That's about it Barry.  Modern steam plant be it main propulsion or auxilliary systems always recover and recondense the steam.  Water consumption would be unbelieveable if you didn't and you couldn't make enough feed water to keep up with it!!

To translate this to a model boat though you would have to be considering a condenser unit and all it's associated auxilliaries and controls, not to mention seperating the lube oil system from the steam system.  As the model is never more than about ten minutes from the bank it is a lot easier to simply use the feed water and allow it to exhaust.  Having a feed tank on board can extend the duration to well over an hour, which is beyond most lubricator and seperator tank capacities so most modellers can comfortably work around this and put up with a total loss system.
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mogogear

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Re: Flash steam plant control.
« Reply #13 on: March 13, 2009, 05:32:41 am »

Ok.....So Ian... could you pin-point the inlet for water to your tubed boiler? Is it that small solenoid directly in front of boiler ?   I am very well schooled now that you will need a constant flow of water from some where to supply your Coiled volcano ........
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flashtwo

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Re: Flash steam plant control.
« Reply #14 on: March 13, 2009, 09:35:19 am »

Hi,

The feed supply will come directly from the lake, through a settler tank to allow any grit to settle out, into a common suction manifold from whence the two electric pumps draw their supply. The pumps have their own non-return valves and deliver to a common boiler supply manifold. One of the pumps is for standby duty.

The route through the boiler is up through the economiser in the stack (the vertical coil where it can pickup to 74degC of temperature), down to a thermocouple pocket,where the economiser outlet temperature is measured, and then into the steam generating tube. The steam exits via a manifold, which houses a safety valve (rarely ever used since the software shuts the gas valve well before high temperatures or pressures are reached), boiler outlet pressure and temperature tapping points and finally the engine steam supply port.

I'm not concerned about mineral build-up in the boiler, since it is continuous "blow-down" with fresh water pumped through the entire single tubed system.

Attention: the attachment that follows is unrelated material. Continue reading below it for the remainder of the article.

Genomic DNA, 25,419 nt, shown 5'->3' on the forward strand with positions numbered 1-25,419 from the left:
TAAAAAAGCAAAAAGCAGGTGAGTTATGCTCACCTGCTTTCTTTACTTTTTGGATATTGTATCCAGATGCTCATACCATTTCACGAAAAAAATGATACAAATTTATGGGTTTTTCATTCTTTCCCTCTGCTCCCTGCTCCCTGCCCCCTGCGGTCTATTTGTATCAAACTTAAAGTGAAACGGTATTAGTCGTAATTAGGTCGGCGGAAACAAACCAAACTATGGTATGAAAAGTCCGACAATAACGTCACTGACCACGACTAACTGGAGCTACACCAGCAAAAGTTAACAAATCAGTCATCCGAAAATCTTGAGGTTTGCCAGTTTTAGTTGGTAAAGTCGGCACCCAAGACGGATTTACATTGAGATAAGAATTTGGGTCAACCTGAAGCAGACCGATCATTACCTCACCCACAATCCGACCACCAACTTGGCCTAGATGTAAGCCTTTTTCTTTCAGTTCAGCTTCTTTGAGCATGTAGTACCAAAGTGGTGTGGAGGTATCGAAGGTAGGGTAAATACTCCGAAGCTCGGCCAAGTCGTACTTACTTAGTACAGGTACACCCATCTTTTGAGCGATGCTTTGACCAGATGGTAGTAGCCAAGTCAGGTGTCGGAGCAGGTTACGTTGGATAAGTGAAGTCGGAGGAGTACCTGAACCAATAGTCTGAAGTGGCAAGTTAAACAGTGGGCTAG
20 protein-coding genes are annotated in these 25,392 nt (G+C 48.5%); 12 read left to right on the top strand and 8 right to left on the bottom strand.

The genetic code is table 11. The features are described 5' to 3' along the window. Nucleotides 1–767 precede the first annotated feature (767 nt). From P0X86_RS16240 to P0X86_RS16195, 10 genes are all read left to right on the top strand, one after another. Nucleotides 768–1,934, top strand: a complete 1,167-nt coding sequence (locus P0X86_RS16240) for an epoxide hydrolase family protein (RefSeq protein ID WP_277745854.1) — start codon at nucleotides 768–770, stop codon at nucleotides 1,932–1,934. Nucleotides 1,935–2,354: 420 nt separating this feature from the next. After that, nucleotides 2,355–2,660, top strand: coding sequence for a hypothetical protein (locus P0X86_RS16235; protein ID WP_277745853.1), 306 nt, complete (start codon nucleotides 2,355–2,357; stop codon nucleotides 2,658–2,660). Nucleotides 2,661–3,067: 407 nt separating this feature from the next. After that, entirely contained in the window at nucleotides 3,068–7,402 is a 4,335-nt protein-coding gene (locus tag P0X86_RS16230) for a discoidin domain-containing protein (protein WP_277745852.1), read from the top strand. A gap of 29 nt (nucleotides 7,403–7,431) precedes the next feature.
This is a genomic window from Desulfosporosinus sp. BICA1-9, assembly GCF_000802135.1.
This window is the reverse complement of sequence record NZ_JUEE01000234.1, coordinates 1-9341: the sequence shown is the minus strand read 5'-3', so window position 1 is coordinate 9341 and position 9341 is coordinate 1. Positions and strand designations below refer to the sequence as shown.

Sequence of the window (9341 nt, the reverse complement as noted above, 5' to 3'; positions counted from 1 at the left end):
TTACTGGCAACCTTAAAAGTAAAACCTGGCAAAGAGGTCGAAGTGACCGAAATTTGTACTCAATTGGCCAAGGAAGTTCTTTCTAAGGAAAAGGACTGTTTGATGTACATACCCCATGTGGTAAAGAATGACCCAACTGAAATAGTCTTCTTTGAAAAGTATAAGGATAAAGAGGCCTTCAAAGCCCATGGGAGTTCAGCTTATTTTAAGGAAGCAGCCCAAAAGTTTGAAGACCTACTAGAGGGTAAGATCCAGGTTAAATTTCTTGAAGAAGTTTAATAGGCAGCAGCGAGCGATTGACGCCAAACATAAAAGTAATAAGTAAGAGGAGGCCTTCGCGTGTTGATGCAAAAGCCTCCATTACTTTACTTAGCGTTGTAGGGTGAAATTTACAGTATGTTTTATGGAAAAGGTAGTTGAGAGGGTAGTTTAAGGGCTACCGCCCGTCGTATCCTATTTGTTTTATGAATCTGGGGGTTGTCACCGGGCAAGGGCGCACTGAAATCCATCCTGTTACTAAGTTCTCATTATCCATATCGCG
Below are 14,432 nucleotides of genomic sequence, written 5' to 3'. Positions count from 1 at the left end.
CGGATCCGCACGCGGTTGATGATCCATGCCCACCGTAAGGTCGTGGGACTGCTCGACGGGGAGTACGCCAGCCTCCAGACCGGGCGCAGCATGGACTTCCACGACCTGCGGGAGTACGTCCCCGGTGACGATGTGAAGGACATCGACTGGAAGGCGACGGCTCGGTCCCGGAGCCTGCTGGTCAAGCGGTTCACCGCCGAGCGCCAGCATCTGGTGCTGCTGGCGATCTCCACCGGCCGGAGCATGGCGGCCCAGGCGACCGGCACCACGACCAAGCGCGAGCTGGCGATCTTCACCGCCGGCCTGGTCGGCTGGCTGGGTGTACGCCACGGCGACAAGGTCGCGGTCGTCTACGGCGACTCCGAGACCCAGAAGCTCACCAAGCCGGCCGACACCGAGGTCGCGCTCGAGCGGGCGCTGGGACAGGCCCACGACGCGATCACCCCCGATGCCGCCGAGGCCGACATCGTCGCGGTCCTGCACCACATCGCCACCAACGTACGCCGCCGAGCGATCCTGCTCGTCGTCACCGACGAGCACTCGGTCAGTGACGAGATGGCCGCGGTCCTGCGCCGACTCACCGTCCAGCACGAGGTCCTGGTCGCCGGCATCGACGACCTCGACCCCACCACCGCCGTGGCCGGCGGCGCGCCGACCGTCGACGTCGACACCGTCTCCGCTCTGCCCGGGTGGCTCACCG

The small silver "solenoid" in front of the boiler is, in fact, the boiler outlet pressure transmitter (Tx) - the long copper tube is to entrain cold condensate to stop the transmitter over-heating. The Tx is ranged 0 to 10Bar and sends an electrical signal to the controller, where it is used for high pressure shut-down and calculating the steam saturation temperature (Tsat ) for the given steam pressure. The Tsat is the actual set point to which the gas valve controls the steam temperature.

I've just finished making the 4.5 inch prop and just about to fit the valve gear and drain valve servos.

Ian.

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dreadnought72

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Re: Flash steam plant control.
« Reply #15 on: March 14, 2009, 11:44:05 am »

I'm extremely impressed - and not least by the use of microprocessors to do the hard work. I'm planning to use a couple of these in my (electric) build, and wouldn't mind hearing more about the programming you've done with them...to my mind, they offer the opportunity to allow for onboard functions and control that'd be difficult to achieve otherwise, and I hope non-programming modellers wouldn't be put off learning another skill, or by the idea of writing programs. (Far easier than programming the VCR, I think!)

Andy
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flashtwo

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Re: Flash steam plant control.
« Reply #16 on: March 14, 2009, 12:49:17 pm »

Hi Andy,

Thanks for your interest in the software side of the project, since that is the major difference between it and the conventional model boat steam plant.